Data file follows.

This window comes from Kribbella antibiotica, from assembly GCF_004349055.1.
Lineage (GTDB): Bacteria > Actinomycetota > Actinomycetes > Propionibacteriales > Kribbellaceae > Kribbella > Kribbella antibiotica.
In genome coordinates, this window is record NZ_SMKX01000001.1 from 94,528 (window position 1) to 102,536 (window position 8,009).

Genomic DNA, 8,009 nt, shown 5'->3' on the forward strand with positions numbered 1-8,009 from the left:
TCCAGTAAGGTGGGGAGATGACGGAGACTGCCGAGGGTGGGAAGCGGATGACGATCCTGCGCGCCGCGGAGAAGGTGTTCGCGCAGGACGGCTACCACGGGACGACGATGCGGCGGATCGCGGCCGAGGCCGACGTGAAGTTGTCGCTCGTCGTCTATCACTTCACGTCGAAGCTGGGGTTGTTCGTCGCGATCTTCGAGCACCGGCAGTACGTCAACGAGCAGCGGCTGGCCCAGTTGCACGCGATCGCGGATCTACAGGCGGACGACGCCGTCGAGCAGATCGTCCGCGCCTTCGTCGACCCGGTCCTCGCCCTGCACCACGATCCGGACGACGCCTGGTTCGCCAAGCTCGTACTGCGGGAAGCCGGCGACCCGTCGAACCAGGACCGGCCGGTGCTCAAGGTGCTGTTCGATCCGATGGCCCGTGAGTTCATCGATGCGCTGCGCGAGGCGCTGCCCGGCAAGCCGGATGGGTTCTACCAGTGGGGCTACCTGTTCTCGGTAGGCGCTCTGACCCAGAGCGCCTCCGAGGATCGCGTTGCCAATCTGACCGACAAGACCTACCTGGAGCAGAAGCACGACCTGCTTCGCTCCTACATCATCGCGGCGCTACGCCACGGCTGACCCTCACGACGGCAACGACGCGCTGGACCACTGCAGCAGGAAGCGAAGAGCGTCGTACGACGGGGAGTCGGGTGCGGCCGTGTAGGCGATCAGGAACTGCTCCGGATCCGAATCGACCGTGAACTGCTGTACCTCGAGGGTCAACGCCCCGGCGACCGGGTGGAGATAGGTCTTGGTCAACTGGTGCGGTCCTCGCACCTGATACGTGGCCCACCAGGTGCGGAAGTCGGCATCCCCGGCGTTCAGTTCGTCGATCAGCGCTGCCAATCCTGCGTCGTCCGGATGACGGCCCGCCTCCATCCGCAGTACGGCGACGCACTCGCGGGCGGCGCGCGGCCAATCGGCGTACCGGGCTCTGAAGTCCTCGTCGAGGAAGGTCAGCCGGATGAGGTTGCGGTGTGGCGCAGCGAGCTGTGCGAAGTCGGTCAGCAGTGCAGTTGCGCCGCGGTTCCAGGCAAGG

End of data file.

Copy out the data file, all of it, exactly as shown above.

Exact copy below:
This window comes from Kribbella antibiotica, from assembly GCF_004349055.1.
Lineage (GTDB): Bacteria > Actinomycetota > Actinomycetes > Propionibacteriales > Kribbellaceae > Kribbella > Kribbella antibiotica.
In genome coordinates, this window is record NZ_SMKX01000001.1 from 94,528 (window position 1) to 102,536 (window position 8,009).

Genomic DNA, 8,009 nt, shown 5'->3' on the forward strand with positions numbered 1-8,009 from the left:
TCCAGTAAGGTGGGGAGATGACGGAGACTGCCGAGGGTGGGAAGCGGATGACGATCCTGCGCGCCGCGGAGAAGGTGTTCGCGCAGGACGGCTACCACGGGACGACGATGCGGCGGATCGCGGCCGAGGCCGACGTGAAGTTGTCGCTCGTCGTCTATCACTTCACGTCGAAGCTGGGGTTGTTCGTCGCGATCTTCGAGCACCGGCAGTACGTCAACGAGCAGCGGCTGGCCCAGTTGCACGCGATCGCGGATCTACAGGCGGACGACGCCGTCGAGCAGATCGTCCGCGCCTTCGTCGACCCGGTCCTCGCCCTGCACCACGATCCGGACGACGCCTGGTTCGCCAAGCTCGTACTGCGGGAAGCCGGCGACCCGTCGAACCAGGACCGGCCGGTGCTCAAGGTGCTGTTCGATCCGATGGCCCGTGAGTTCATCGATGCGCTGCGCGAGGCGCTGCCCGGCAAGCCGGATGGGTTCTACCAGTGGGGCTACCTGTTCTCGGTAGGCGCTCTGACCCAGAGCGCCTCCGAGGATCGCGTTGCCAATCTGACCGACAAGACCTACCTGGAGCAGAAGCACGACCTGCTTCGCTCCTACATCATCGCGGCGCTACGCCACGGCTGACCCTCACGACGGCAACGACGCGCTGGACCACTGCAGCAGGAAGCGAAGAGCGTCGTACGACGGGGAGTCGGGTGCGGCCGTGTAGGCGATCAGGAACTGCTCCGGATCCGAATCGACCGTGAACTGCTGTACCTCGAGGGTCAACGCCCCGGCGACCGGGTGGAGATAGGTCTTGGTCAACTGGTGCGGTCCTCGCACCTGATACGTGGCCCACCAGGTGCGGAAGTCGGCATCCCCGGCGTTCAGTTCGTCGATCAGCGCTGCCAATCCTGCGTCGTCCGGATGACGGCCCGCCTCCATCCGCAGTACGGCGACGCACTCGCGGGCGGCGCGCGGCCAATCGGCGTACCGGGCTCTGAAGTCCTCGTCGAGGAAGGTCAGCCGGATGAGGTTGCGGTGTGGCGCAGCGAGCTGTGCGAAGTCGGTCAGCAGTGCAGTTGCGCCGCGGTTCCAGGCAAGG